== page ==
Friday, October 10, 2014

Ejecting At Night From a Doomed, Disintegrating Sukhoi: A Hero's Story

That's Wing Commander Gaurav Bikram Singh Chauhan. Bumped into him on Wednesday at IAF chief Arup Raha's Air Force Day reception in Delhi. You've read about Chauhan before here. He was in the back seat of the Su-30 that went down last year over the Thar Desert. Twenty months after ejecting from the doomed and disintegrating fighter, Chauhan now stands decorated with a Vayu Sena Medal for gallantry. I've had a chance to listen to the whole terrifying, riveting and hilarious story. What follows is the first detailed account of what happened on February 19, 2013.

On Tuesday, 19 Feb 2013, pilot Wing Commander Chauhan and his flying mate Squadron Leader A.R. Tamta were cleared for a night bomb run over the Pokhran firing range in a Su-30 MKI. With Tamta flying and Chauhan the designated weapons systems officer (WSO) in the rear cockpit, the fighter was fitted out with eighteen 100-kg bombs -- six on each wing, and six ventral. The night training sortie involved a bombing run from an altitude of roughly 7,000 feet.

The sun was almost out of sight when the jet roared down the runway at the Jodhpur Air Force Station. Chauhan's wife Avantika, six months pregnant at the time, lived with him at the desert base. Like most family members of pilots, she heard the roar and made a mental note of the Su-30 getting airborne. A veneer of anxiety would creep in until she could confirm through sound that the jet had returned to base.

Airborne, the twin NPO Saturn AL-31FP turbofan engines quickly put the Su-30 in a climb to about 2.1 km, their cruising altitude. As Tamta maneouvered the jet, Chauhan quickly programmed parameters for the bombing run. The run would see the bombs released over a stretch of the Chandan range from 7,000 feet.

There were two other aircraft in the airspace over Pokhran at the time: A Jaguar deep penetration strike jet, piloted by Chauhan's coursemate, also on a bombing run. And an IAI Heron surveillance UAV using a thermal sensor to capture the night sorties.

With waypoints and weapons release data punched in, the jet was switched to autopilot for the run. For the duration of the weapons release, Tamta would be required to press the fire trigger on his stick. When he pressed and held, the first bombs should have dropped. They didn't.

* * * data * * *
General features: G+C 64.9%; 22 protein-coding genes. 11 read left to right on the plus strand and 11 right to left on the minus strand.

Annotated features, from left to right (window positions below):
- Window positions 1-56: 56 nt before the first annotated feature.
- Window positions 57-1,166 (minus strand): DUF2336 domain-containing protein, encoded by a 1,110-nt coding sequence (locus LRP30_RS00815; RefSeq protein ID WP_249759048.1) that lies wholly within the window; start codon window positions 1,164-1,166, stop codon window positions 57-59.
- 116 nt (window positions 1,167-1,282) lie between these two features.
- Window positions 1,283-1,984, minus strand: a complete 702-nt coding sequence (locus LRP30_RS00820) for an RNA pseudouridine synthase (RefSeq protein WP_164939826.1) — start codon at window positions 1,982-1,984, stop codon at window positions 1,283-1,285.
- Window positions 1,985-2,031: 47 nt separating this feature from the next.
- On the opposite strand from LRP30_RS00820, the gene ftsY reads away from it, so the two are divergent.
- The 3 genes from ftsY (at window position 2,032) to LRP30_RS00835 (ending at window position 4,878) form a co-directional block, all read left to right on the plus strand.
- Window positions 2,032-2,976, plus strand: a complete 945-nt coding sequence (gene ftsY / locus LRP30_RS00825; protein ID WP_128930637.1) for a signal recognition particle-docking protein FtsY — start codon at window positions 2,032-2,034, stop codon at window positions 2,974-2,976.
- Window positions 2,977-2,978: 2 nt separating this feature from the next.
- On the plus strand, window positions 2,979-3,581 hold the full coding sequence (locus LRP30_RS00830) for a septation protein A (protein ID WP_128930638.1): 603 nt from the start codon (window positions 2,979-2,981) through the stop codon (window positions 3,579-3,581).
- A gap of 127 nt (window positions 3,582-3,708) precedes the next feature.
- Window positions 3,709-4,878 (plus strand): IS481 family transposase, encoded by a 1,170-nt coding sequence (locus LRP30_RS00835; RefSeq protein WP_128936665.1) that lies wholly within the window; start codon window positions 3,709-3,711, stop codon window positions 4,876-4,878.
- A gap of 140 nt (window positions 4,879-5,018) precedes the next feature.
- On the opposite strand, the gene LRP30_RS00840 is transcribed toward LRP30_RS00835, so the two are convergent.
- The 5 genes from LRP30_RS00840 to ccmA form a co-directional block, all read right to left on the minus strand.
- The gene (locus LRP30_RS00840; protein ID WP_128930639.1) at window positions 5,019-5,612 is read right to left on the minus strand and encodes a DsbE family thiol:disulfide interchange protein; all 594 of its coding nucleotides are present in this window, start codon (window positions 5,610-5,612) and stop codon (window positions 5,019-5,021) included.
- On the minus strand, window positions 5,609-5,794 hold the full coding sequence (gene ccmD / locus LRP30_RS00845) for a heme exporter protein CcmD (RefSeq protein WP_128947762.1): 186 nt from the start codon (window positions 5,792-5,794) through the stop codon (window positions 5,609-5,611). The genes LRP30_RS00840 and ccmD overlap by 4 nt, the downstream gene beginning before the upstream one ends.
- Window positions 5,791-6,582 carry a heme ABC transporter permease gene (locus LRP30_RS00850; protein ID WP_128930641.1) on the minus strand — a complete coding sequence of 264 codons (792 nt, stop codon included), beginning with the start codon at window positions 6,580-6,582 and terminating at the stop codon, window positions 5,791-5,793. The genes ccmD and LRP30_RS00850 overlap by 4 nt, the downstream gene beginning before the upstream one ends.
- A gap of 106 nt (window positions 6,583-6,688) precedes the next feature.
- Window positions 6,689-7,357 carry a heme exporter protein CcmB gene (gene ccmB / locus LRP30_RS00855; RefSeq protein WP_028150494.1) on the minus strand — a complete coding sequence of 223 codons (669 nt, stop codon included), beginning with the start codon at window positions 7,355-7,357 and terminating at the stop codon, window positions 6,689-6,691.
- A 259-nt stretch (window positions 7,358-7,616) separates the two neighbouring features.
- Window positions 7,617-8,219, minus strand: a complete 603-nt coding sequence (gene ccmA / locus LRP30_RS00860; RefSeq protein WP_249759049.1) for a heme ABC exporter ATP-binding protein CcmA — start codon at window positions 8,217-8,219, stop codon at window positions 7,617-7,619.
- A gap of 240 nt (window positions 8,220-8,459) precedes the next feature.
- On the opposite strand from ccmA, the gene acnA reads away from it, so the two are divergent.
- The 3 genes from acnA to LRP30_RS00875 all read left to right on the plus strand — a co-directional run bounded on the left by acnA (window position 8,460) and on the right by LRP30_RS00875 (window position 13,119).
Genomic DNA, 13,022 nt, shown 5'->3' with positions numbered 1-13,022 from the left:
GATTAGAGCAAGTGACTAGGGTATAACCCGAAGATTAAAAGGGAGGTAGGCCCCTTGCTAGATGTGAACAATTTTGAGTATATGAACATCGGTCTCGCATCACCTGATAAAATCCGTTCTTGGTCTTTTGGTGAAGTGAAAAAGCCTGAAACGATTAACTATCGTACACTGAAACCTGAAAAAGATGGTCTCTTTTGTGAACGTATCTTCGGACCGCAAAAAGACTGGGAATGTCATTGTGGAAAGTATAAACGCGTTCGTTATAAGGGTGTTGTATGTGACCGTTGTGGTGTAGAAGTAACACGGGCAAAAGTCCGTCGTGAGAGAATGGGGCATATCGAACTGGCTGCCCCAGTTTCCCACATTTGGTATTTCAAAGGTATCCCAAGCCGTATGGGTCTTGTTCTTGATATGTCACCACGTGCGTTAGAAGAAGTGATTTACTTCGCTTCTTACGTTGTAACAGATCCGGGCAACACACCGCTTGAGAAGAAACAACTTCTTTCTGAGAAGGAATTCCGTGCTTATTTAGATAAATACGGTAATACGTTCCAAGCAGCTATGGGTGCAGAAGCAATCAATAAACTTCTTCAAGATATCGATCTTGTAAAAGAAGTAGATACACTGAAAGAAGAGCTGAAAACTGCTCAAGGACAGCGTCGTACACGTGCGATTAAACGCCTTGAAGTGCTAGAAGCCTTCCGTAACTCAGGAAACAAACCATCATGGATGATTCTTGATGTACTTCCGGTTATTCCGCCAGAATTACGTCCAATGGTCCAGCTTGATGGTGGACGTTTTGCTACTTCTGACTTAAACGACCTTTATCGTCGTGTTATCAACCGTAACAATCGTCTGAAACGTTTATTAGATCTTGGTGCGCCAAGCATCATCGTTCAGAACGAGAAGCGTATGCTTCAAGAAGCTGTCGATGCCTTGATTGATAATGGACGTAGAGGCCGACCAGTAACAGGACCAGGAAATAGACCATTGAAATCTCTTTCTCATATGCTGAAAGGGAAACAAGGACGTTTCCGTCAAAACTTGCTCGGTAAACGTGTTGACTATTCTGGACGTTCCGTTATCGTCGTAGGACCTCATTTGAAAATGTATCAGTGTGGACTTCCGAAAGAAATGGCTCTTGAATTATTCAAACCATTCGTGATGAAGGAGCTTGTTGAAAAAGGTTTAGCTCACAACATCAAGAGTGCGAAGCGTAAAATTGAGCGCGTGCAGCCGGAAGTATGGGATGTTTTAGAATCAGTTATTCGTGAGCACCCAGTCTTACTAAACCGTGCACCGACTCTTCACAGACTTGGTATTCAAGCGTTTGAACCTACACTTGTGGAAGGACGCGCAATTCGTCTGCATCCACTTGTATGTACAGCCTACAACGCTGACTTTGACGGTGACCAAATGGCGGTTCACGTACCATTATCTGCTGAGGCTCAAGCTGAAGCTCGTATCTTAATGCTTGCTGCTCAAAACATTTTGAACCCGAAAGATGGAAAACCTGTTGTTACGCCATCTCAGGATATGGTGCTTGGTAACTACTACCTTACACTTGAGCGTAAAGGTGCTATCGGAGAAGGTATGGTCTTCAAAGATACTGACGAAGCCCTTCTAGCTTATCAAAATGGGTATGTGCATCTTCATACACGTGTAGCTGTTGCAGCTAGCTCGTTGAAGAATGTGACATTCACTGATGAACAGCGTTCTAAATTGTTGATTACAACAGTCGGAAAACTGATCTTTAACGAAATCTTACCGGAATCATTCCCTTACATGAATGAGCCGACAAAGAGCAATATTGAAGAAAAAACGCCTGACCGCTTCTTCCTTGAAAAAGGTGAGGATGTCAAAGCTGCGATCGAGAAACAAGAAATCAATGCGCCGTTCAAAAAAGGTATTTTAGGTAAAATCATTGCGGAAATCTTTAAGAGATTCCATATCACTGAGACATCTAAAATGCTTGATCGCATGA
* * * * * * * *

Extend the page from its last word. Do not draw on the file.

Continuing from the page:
The Su-30 is a big truck of a jet. They don't shudder easily. When Tamta pushed down on that trigger, the pilots experienced two things. One, an extremely bright flash of light (bright enough that Chauhan could see only white when he closed his eyes for a moment). And two, the heavy jet was jerked violently off its level heading. It was instantly clear to both men that the ordnance had detonated on their starboard wing station, destroying much of the wing and sending high speed debris smashing into the fighter canopy.

Chauhan felt shards of the shattered canopy crash into his face. His helmet visor had shattered too, with a piece of it cutting him right between the eyes, but he wouldn't know it at the time. But the thing that changed the most in the cockpit was the noise. Through the vortex of the fractured canopy, a deafening whoosh of high speed wind made all communication between the pilots impossible.

Then, through their shattered, rattling canopy, the pilots spotted what they thought was a transport aircraft heading straight for them. The aircraft they saw, they later discovered, was the IAI Heron that was circling the area filming for the next day's fire power demo. Before the drone overshot them, the Su-30 lurched into a steep nose down attitude, turning in a loose rightward spiral, heading towards the desert below. The wind through the canopy fracture brought with it the whiff of explosive -- the first real confirmation to Chauhan that the weapons had detonated on station. 

Chauhan had attempted multiple times to eject. But the heavy turbulence and wind blast put him fully out of reach of his ejection handle. The fighter had attained a high rate of descent by this time. In a final effort, Chauhan pushed with everything he had against the railing of the cockpit, burning hot at the time, and pulled his ejection handle. Seconds later, both pilots blasted out of the doomed aircraft in their NPP Zvezda K-36DM ejection seats, laterally outward, their parachutes deploying instantly.